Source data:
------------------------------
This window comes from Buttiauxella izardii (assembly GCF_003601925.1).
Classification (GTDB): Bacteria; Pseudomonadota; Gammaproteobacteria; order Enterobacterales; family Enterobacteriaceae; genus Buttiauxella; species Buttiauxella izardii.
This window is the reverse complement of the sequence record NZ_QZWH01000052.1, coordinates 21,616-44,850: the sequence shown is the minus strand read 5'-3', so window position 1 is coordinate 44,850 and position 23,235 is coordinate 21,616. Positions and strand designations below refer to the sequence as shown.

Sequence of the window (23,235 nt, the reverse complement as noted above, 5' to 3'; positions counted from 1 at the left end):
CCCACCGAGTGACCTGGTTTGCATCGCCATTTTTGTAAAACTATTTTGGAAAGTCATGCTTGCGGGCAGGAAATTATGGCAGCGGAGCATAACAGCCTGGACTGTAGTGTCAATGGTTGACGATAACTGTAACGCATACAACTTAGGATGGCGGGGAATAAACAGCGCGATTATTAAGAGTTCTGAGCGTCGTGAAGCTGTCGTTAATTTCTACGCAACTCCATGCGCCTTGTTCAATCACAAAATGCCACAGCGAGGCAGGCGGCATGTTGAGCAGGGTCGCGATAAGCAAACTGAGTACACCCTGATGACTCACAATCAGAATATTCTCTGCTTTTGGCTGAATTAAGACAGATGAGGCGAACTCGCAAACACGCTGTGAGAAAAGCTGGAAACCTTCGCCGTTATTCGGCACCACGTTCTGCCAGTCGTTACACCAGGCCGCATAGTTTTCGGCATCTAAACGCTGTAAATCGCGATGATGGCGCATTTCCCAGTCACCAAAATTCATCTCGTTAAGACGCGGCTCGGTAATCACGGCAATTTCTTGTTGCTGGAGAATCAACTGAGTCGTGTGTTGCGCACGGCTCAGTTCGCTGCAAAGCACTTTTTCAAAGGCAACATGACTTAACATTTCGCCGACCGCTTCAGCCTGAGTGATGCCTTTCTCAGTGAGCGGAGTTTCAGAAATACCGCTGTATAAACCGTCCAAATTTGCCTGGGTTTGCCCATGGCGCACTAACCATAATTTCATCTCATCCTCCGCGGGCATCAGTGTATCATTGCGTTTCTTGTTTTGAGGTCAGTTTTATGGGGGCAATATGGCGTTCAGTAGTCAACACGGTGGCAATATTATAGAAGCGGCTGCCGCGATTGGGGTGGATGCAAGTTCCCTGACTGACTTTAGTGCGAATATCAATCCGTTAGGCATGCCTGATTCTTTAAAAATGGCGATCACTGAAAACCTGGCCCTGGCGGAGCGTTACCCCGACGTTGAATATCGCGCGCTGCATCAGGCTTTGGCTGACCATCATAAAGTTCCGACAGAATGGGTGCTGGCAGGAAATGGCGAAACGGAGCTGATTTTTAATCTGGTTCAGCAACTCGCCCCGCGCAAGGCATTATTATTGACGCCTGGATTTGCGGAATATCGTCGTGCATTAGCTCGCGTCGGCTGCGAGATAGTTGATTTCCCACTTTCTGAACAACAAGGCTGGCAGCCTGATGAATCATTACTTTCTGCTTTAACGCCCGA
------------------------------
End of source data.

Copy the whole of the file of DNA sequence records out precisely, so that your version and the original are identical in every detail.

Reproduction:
This window comes from Buttiauxella izardii (assembly GCF_003601925.1).
Classification (GTDB): Bacteria; Pseudomonadota; Gammaproteobacteria; order Enterobacterales; family Enterobacteriaceae; genus Buttiauxella; species Buttiauxella izardii.
This window is the reverse complement of the sequence record NZ_QZWH01000052.1, coordinates 21,616-44,850: the sequence shown is the minus strand read 5'-3', so window position 1 is coordinate 44,850 and position 23,235 is coordinate 21,616. Positions and strand designations below refer to the sequence as shown.

Sequence of the window (23,235 nt, the reverse complement as noted above, 5' to 3'; positions counted from 1 at the left end):
CCCACCGAGTGACCTGGTTTGCATCGCCATTTTTGTAAAACTATTTTGGAAAGTCATGCTTGCGGGCAGGAAATTATGGCAGCGGAGCATAACAGCCTGGACTGTAGTGTCAATGGTTGACGATAACTGTAACGCATACAACTTAGGATGGCGGGGAATAAACAGCGCGATTATTAAGAGTTCTGAGCGTCGTGAAGCTGTCGTTAATTTCTACGCAACTCCATGCGCCTTGTTCAATCACAAAATGCCACAGCGAGGCAGGCGGCATGTTGAGCAGGGTCGCGATAAGCAAACTGAGTACACCCTGATGACTCACAATCAGAATATTCTCTGCTTTTGGCTGAATTAAGACAGATGAGGCGAACTCGCAAACACGCTGTGAGAAAAGCTGGAAACCTTCGCCGTTATTCGGCACCACGTTCTGCCAGTCGTTACACCAGGCCGCATAGTTTTCGGCATCTAAACGCTGTAAATCGCGATGATGGCGCATTTCCCAGTCACCAAAATTCATCTCGTTAAGACGCGGCTCGGTAATCACGGCAATTTCTTGTTGCTGGAGAATCAACTGAGTCGTGTGTTGCGCACGGCTCAGTTCGCTGCAAAGCACTTTTTCAAAGGCAACATGACTTAACATTTCGCCGACCGCTTCAGCCTGAGTGATGCCTTTCTCAGTGAGCGGAGTTTCAGAAATACCGCTGTATAAACCGTCCAAATTTGCCTGGGTTTGCCCATGGCGCACTAACCATAATTTCATCTCATCCTCCGCGGGCATCAGTGTATCATTGCGTTTCTTGTTTTGAGGTCAGTTTTATGGGGGCAATATGGCGTTCAGTAGTCAACACGGTGGCAATATTATAGAAGCGGCTGCCGCGATTGGGGTGGATGCAAGTTCCCTGACTGACTTTAGTGCGAATATCAATCCGTTAGGCATGCCTGATTCTTTAAAAATGGCGATCACTGAAAACCTGGCCCTGGCGGAGCGTTACCCCGACGTTGAATATCGCGCGCTGCATCAGGCTTTGGCTGACCATCATAAAGTTCCGACAGAATGGGTGCTGGCAGGAAATGGCGAAACGGAGCTGATTTTTAATCTGGTTCAGCAACTCGCCCCGCGCAAGGCATTATTATTGACGCCTGGATTTGCGGAATATCGTCGTGCATTAGCTCGCGTCGGCTGCGAGATAGTTGATTTCCCACTTTCTGAACAACAAGGCTGGCAGCCTGATGAATCATTACTTTCTGCTTTAACGCCCGA